US Crypto Bill allegedly leaked; Regulators to go ‘hard’ this time?

Lavina Daryanani
Source: TechStory

During the late hours of Monday, a set of documents with the ‘EMBARGOED’ watermark started doing the rounds on social media. As soon as Twitter user ‘bot_slam’ tweeted images of the same, likes and re-tweets started piling up and people from the crypto community gradually started discussing the nuances associated with it, mostly the repercussions.

So, what was leaked? A CFTC law under discussion? A SEC memo? A pre-mature company filing? Well, seems not. Apparently, the 600+ page US Crypto Bill has been leaked. Yes, you read it right, the US Crypto Bill.

What does the Crypto bill encapsulate?

As such, the crypto bill provides regulatory clarity and bursts clouds of doubt that currently linger. Questions that were dodged until now, have finally been answered. However, there are a few rough patches as well that might end up being nightmares for investors and entities, if passed. At the same time, there are a few positive takeaways as well.

Starting off with compliances, DAOs, exchanges, and stablecoin providers would have to become registered entities. If not registered, they’d allegedly be subjected to taxes.

Many security laws have been re-painted with clarity, and a host of assets have been re-classified as commodities under the CFTC. Amongst all clauses, the one that stood out was that if there is any debt, equity, profit revenue, or dividend of any variety, then the underlying asset would not be labeled as a digital asset commodity anymore.

The disclosure laws have been made stricter and it’d be near impossible for anonymous projects to existing.

Separate provisions with respect to crypto exchanges were also outlined in the bill. Compliance costs are proposed to be risen. Investors might have to indirectly bear the burden of the same as exchanges would try to recover the same via higher fees.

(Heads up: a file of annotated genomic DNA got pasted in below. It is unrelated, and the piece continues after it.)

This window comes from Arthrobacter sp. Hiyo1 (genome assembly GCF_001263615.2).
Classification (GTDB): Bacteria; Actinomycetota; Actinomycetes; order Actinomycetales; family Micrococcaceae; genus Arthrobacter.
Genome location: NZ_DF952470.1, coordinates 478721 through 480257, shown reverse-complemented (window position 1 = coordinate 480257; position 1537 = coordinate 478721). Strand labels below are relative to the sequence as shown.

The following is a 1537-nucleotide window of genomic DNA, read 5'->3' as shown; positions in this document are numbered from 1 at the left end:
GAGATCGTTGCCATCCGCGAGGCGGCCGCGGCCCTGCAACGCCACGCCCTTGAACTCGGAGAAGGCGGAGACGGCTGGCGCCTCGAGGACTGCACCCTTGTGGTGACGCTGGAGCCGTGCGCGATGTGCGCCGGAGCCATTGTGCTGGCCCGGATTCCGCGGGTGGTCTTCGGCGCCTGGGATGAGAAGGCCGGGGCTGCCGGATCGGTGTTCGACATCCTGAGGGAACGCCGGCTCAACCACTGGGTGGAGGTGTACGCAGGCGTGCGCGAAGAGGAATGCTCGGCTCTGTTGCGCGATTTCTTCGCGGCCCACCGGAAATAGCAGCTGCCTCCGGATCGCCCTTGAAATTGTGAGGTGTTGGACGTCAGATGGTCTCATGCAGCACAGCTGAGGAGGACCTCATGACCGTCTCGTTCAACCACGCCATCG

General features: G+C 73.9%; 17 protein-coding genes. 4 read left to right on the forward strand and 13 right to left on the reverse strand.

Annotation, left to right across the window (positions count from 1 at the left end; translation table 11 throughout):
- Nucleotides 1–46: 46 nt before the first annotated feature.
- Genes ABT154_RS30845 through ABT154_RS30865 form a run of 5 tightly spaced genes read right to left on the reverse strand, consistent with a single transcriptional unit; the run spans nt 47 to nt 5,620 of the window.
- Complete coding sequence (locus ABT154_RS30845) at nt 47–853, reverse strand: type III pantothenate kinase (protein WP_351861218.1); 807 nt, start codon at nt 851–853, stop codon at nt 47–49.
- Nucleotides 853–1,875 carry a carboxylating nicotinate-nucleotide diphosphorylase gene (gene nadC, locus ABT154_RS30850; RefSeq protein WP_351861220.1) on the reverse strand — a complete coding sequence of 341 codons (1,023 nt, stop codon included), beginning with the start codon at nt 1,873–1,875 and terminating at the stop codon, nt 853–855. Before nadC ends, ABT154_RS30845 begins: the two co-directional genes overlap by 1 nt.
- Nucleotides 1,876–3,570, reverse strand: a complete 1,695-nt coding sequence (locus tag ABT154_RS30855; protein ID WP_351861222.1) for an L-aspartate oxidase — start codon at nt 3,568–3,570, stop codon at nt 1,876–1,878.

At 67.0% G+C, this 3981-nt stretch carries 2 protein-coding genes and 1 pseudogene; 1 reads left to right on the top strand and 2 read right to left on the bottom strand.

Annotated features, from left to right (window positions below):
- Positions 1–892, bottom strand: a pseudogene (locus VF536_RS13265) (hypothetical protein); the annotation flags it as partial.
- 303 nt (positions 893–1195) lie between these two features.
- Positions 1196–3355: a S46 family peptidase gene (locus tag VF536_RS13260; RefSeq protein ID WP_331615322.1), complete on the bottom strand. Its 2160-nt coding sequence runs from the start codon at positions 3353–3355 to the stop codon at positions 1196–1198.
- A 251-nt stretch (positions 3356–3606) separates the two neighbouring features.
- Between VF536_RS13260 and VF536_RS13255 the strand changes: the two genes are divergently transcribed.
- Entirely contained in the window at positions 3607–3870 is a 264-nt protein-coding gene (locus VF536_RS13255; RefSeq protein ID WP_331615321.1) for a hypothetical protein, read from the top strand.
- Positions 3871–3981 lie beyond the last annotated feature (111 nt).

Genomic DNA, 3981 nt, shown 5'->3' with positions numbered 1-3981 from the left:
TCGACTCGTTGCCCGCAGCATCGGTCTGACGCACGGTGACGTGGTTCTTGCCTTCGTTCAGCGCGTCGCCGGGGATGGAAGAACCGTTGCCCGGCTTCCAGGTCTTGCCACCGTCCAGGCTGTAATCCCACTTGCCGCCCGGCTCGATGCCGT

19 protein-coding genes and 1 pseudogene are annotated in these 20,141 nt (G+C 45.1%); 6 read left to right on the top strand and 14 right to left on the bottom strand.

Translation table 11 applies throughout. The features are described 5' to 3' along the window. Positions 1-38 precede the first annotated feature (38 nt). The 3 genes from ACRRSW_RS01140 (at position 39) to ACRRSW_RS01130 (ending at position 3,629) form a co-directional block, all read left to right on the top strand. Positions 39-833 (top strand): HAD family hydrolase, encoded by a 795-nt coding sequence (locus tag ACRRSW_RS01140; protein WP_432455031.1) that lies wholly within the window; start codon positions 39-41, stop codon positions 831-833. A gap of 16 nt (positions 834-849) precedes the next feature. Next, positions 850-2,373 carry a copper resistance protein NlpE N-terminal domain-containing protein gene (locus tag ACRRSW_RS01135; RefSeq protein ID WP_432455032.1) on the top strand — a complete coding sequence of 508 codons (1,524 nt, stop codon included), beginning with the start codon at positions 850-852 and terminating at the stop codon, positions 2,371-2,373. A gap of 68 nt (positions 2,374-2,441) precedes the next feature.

Further, the bankruptcy definitions have also been changed. Per the bill, assets deposited would get returned to users and not liquidated. This clear-cut proposal might end up being a win-win for users if passed.

Also, fee offsetting rules mean exchanges would have to pay the government from fees, and the same would likely escalate costs.

The bill also had a separate section dedicated to Terms of Service and users would have agreed to conditions based on the source code version. Also, any update to the source code would call for a fresh agreement.

Additionally, a host of other regulators have been granted intersectional powers to investigate and provide advice on regulations in new areas. The proposal also gives depository institutions the right to issue stablecoins. Alongside, the bill also clearly chalks out other compliance requirements and penalties.

Opining on the regulatory bits, Cinneamhain Ventures’ Adam Cochran tweeted,

“They are all higher than we’d like but at least it is clear and not rules via enforcement.”

What’s more, the bill also intends to unify a few money transmission laws across states. Additionally, the information-sharing landscape is set to become even smoother between agencies.

What to make of it?

Most people on Crypto Twitter magnified the gray areas and outlined how the crypto landscape would end up becoming, even more, stricter going forward. Dogecoin’s Billy Markus, for instance, tweeted:

Well, at this stage, it should be noted that the afore leaked documents are likely the initial drafts of the bill. When presented, lobby groups would enter the scene and try to unbend the curves. Opining on the same Cochran said,

PS- Since this is just the first form of a bill, this is when lobby groups will start to get involved and help try and shape it and iron out some of the clunky languages that would be problematic, so it isn’t all hope lost. There is good intent here.

He, however, also added,

I would say if it is though, and if it passed in this form its good *LONG* term for big entities, super painful near term for 99% of crypto.

The leaked documents and the rules outlined above need to be taken with a grain of salt because the authenticity of the same is not confirmed yet.